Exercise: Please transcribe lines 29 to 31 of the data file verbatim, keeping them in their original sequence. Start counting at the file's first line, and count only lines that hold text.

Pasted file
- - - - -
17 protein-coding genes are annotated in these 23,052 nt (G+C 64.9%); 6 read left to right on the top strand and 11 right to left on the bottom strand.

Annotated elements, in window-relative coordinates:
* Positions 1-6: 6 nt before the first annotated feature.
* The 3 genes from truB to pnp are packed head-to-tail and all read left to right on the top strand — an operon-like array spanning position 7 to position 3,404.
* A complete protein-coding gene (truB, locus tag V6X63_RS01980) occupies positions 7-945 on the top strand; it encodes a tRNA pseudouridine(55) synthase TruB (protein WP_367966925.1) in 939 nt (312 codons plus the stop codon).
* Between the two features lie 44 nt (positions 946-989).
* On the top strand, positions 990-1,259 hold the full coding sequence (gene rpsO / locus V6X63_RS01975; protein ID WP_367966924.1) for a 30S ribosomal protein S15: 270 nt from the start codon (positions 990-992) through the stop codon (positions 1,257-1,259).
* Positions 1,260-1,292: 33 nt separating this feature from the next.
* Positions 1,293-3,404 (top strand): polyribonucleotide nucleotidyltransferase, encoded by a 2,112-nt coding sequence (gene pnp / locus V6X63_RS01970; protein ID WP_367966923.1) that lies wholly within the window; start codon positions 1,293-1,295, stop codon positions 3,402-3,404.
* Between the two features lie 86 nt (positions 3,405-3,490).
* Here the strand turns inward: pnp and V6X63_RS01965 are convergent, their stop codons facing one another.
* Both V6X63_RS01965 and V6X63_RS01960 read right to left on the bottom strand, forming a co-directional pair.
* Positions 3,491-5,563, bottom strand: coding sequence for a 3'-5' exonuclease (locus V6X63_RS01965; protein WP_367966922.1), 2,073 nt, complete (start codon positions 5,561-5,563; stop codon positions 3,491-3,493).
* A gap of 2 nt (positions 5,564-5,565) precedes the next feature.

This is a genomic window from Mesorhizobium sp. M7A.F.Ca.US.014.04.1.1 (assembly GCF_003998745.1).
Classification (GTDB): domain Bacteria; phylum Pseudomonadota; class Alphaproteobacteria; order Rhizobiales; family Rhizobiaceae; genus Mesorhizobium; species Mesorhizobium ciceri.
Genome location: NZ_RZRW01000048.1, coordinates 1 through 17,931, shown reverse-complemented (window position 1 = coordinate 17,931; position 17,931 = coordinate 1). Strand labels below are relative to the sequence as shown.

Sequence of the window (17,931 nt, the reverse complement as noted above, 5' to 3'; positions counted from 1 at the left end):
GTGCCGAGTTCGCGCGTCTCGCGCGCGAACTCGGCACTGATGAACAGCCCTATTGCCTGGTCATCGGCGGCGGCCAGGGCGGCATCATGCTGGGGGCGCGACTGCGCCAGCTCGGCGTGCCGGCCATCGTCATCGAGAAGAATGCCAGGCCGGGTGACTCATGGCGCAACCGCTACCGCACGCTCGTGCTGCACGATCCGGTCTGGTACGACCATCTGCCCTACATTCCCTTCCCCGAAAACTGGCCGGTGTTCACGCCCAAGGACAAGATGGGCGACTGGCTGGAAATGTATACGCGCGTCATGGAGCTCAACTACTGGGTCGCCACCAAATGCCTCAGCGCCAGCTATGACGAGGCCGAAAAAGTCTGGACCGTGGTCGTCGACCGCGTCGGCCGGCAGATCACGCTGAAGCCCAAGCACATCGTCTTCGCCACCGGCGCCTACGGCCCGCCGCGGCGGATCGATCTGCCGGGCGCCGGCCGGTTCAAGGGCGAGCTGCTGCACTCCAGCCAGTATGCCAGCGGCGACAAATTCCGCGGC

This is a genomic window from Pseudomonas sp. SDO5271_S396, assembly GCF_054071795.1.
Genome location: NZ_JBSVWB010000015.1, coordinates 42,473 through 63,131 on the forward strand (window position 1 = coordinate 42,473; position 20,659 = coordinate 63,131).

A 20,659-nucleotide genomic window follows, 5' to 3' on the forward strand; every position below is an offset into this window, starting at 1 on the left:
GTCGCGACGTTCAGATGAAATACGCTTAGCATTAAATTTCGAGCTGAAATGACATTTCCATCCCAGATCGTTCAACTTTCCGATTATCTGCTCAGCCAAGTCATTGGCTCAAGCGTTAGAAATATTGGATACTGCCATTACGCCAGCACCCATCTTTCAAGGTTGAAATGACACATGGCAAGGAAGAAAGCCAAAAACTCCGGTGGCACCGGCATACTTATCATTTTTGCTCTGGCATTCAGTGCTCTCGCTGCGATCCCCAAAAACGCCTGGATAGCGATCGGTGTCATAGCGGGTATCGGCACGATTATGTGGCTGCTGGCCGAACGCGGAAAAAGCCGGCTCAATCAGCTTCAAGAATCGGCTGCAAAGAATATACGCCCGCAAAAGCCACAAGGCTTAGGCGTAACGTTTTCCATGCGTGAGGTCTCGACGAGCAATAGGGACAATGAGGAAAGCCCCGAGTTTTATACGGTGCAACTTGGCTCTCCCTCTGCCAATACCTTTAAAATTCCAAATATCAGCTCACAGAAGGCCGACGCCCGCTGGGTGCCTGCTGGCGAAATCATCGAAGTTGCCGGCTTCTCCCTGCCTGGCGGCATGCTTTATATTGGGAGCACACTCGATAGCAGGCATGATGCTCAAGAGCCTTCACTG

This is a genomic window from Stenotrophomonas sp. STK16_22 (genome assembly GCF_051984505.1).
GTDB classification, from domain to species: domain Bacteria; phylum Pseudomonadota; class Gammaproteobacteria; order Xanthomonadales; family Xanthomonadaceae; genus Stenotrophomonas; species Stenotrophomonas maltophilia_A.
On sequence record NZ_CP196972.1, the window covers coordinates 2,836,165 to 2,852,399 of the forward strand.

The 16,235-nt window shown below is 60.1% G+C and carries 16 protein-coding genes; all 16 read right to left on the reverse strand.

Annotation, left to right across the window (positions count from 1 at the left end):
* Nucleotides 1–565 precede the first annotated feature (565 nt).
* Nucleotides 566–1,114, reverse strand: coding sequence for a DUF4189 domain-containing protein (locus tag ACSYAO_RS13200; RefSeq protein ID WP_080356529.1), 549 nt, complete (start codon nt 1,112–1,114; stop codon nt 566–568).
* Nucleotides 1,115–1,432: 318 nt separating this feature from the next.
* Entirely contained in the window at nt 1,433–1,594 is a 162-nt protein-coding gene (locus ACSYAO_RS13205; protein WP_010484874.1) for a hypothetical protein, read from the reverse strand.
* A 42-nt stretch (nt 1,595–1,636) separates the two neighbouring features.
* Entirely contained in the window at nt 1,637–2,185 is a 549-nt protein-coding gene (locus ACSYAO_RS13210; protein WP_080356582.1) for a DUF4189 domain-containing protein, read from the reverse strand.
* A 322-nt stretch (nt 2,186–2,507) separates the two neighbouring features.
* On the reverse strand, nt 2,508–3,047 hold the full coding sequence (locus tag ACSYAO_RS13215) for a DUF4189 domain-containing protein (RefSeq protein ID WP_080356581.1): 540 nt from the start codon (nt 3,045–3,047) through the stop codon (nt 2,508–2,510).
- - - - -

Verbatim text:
* Nucleotides 1–565 precede the first annotated feature (565 nt).
* Nucleotides 566–1,114, reverse strand: coding sequence for a DUF4189 domain-containing protein (locus tag ACSYAO_RS13200; RefSeq protein ID WP_080356529.1), 549 nt, complete (start codon nt 1,112–1,114; stop codon nt 566–568).
* Nucleotides 1,115–1,432: 318 nt separating this feature from the next.